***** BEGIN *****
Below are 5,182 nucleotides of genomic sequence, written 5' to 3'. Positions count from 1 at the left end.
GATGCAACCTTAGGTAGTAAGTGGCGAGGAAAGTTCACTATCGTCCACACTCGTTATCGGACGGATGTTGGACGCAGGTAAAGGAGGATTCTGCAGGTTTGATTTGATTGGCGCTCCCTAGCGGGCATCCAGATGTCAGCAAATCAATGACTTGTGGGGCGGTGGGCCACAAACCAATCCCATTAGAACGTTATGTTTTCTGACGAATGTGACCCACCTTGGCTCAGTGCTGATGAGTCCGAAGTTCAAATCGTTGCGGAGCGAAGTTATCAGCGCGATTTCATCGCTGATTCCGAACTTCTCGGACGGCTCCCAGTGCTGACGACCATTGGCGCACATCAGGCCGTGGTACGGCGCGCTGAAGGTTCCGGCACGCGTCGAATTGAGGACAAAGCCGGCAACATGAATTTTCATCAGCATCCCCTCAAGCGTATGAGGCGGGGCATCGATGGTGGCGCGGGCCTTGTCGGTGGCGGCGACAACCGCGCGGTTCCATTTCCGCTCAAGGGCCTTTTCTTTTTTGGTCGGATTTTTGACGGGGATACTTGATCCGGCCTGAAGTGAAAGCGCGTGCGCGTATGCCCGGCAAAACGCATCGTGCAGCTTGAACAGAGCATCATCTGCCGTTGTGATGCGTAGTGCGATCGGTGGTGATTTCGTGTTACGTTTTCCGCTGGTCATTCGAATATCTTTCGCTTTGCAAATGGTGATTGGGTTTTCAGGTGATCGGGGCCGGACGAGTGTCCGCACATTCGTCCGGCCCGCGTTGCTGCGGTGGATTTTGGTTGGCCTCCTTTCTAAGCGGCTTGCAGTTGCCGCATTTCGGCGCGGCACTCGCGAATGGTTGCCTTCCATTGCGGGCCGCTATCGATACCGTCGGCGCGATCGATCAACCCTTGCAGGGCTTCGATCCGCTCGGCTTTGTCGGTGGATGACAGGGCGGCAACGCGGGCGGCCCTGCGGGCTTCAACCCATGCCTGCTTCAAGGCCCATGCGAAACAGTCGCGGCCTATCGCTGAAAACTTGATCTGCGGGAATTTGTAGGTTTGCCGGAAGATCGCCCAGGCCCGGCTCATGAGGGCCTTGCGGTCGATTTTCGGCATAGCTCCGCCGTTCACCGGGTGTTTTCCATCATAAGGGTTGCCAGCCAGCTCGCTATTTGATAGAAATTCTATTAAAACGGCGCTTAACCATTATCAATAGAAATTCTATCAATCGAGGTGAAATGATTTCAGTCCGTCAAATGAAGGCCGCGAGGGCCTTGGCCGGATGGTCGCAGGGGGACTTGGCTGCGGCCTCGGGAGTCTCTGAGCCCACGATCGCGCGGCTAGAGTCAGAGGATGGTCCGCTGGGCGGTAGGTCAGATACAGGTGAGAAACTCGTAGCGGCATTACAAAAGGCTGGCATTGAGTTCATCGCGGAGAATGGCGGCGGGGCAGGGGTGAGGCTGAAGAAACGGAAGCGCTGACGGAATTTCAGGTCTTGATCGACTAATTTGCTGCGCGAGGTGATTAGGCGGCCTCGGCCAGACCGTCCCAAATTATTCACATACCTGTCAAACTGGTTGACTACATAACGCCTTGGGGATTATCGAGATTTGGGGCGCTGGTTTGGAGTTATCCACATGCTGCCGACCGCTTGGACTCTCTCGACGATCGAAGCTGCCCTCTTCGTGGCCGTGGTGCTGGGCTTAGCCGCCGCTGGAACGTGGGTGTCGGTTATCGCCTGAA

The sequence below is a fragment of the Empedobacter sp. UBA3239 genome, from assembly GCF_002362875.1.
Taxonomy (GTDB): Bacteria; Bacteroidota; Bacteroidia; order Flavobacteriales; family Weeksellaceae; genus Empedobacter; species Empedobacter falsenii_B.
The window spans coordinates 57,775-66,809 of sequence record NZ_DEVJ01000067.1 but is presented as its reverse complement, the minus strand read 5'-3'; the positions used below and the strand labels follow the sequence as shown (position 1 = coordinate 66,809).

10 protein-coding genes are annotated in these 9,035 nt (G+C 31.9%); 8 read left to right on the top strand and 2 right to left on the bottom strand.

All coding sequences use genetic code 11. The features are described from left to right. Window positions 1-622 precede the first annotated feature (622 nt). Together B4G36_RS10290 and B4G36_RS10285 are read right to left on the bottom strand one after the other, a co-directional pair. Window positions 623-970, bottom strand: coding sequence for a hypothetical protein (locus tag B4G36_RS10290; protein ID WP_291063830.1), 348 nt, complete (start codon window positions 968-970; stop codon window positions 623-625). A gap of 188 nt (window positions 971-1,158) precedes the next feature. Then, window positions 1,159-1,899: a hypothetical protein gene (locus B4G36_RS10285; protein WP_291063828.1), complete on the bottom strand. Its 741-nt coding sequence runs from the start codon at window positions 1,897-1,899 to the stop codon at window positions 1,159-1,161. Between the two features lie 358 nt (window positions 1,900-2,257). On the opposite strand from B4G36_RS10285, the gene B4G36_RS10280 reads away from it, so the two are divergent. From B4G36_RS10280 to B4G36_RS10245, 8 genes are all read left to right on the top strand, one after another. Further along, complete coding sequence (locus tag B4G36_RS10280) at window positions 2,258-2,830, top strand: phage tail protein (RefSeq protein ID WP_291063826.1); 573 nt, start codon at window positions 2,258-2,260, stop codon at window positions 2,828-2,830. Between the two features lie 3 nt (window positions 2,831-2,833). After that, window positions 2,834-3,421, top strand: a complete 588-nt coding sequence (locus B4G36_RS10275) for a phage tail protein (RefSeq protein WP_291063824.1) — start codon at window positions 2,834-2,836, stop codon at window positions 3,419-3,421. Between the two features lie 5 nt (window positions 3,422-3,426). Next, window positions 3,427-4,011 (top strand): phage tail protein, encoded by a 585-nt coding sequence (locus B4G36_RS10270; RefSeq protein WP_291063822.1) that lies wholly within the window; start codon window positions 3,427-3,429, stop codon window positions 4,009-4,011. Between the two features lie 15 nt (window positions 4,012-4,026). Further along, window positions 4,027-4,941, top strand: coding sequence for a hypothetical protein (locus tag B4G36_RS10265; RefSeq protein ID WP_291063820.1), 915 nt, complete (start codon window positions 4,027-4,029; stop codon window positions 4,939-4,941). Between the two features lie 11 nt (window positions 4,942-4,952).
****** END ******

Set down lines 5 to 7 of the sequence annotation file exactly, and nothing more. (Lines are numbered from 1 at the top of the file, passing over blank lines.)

The window spans coordinates 57,775-66,809 of sequence record NZ_DEVJ01000067.1 but is presented as its reverse complement, the minus strand read 5'-3'; the positions used below and the strand labels follow the sequence as shown (position 1 = coordinate 66,809).

10 protein-coding genes are annotated in these 9,035 nt (G+C 31.9%); 8 read left to right on the top strand and 2 right to left on the bottom strand.

All coding sequences use genetic code 11. The features are described from left to right. Window positions 1-622 precede the first annotated feature (622 nt). Together B4G36_RS10290 and B4G36_RS10285 are read right to left on the bottom strand one after the other, a co-directional pair. Window positions 623-970, bottom strand: coding sequence for a hypothetical protein (locus tag B4G36_RS10290; protein ID WP_291063830.1), 348 nt, complete (start codon window positions 968-970; stop codon window positions 623-625). A gap of 188 nt (window positions 971-1,158) precedes the next feature. Then, window positions 1,159-1,899: a hypothetical protein gene (locus B4G36_RS10285; protein WP_291063828.1), complete on the bottom strand. Its 741-nt coding sequence runs from the start codon at window positions 1,897-1,899 to the stop codon at window positions 1,159-1,161. Between the two features lie 358 nt (window positions 1,900-2,257). On the opposite strand from B4G36_RS10285, the gene B4G36_RS10280 reads away from it, so the two are divergent. From B4G36_RS10280 to B4G36_RS10245, 8 genes are all read left to right on the top strand, one after another. Further along, complete coding sequence (locus tag B4G36_RS10280) at window positions 2,258-2,830, top strand: phage tail protein (RefSeq protein ID WP_291063826.1); 573 nt, start codon at window positions 2,258-2,260, stop codon at window positions 2,828-2,830. Between the two features lie 3 nt (window positions 2,831-2,833). After that, window positions 2,834-3,421, top strand: a complete 588-nt coding sequence (locus B4G36_RS10275) for a phage tail protein (RefSeq protein WP_291063824.1) — start codon at window positions 2,834-2,836, stop codon at window positions 3,419-3,421. Between the two features lie 5 nt (window positions 3,422-3,426). Next, window positions 3,427-4,011 (top strand): phage tail protein, encoded by a 585-nt coding sequence (locus B4G36_RS10270; RefSeq protein WP_291063822.1) that lies wholly within the window; start codon window positions 3,427-3,429, stop codon window positions 4,009-4,011. Between the two features lie 15 nt (window positions 4,012-4,026). Further along, window positions 4,027-4,941, top strand: coding sequence for a hypothetical protein (locus tag B4G36_RS10265; RefSeq protein ID WP_291063820.1), 915 nt, complete (start codon window positions 4,027-4,029; stop codon window positions 4,939-4,941). Between the two features lie 11 nt (window positions 4,942-4,952).